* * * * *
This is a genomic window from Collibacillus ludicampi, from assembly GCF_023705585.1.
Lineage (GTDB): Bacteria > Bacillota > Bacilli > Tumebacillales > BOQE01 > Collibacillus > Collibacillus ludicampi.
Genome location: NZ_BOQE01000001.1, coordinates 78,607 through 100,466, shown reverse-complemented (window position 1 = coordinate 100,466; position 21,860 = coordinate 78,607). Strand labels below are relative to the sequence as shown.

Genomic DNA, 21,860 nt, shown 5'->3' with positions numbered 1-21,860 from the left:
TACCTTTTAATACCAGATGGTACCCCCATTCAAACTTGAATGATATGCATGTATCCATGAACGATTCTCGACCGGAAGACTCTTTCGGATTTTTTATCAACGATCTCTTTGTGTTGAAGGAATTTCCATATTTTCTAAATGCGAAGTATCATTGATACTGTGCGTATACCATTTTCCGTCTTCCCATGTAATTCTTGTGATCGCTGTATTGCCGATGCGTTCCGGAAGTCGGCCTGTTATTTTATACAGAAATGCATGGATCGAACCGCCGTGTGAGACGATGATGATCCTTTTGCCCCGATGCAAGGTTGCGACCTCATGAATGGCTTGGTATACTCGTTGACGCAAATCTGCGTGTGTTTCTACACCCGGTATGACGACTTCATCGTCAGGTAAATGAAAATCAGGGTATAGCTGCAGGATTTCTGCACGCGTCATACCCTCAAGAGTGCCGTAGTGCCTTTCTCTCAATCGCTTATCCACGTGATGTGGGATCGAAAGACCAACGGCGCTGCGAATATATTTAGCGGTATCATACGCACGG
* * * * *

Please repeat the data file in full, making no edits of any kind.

This is a genomic window from Collibacillus ludicampi, from assembly GCF_023705585.1.
Lineage (GTDB): Bacteria > Bacillota > Bacilli > Tumebacillales > BOQE01 > Collibacillus > Collibacillus ludicampi.
Genome location: NZ_BOQE01000001.1, coordinates 78,607 through 100,466, shown reverse-complemented (window position 1 = coordinate 100,466; position 21,860 = coordinate 78,607). Strand labels below are relative to the sequence as shown.

Genomic DNA, 21,860 nt, shown 5'->3' with positions numbered 1-21,860 from the left:
TACCTTTTAATACCAGATGGTACCCCCATTCAAACTTGAATGATATGCATGTATCCATGAACGATTCTCGACCGGAAGACTCTTTCGGATTTTTTATCAACGATCTCTTTGTGTTGAAGGAATTTCCATATTTTCTAAATGCGAAGTATCATTGATACTGTGCGTATACCATTTTCCGTCTTCCCATGTAATTCTTGTGATCGCTGTATTGCCGATGCGTTCCGGAAGTCGGCCTGTTATTTTATACAGAAATGCATGGATCGAACCGCCGTGTGAGACGATGATGATCCTTTTGCCCCGATGCAAGGTTGCGACCTCATGAATGGCTTGGTATACTCGTTGACGCAAATCTGCGTGTGTTTCTACACCCGGTATGACGACTTCATCGTCAGGTAAATGAAAATCAGGGTATAGCTGCAGGATTTCTGCACGCGTCATACCCTCAAGAGTGCCGTAGTGCCTTTCTCTCAATCGCTTATCCACGTGATGTGGGATCGAAAGACCAACGGCGCTGCGAATATATTTAGCGGTATCATACGCACGG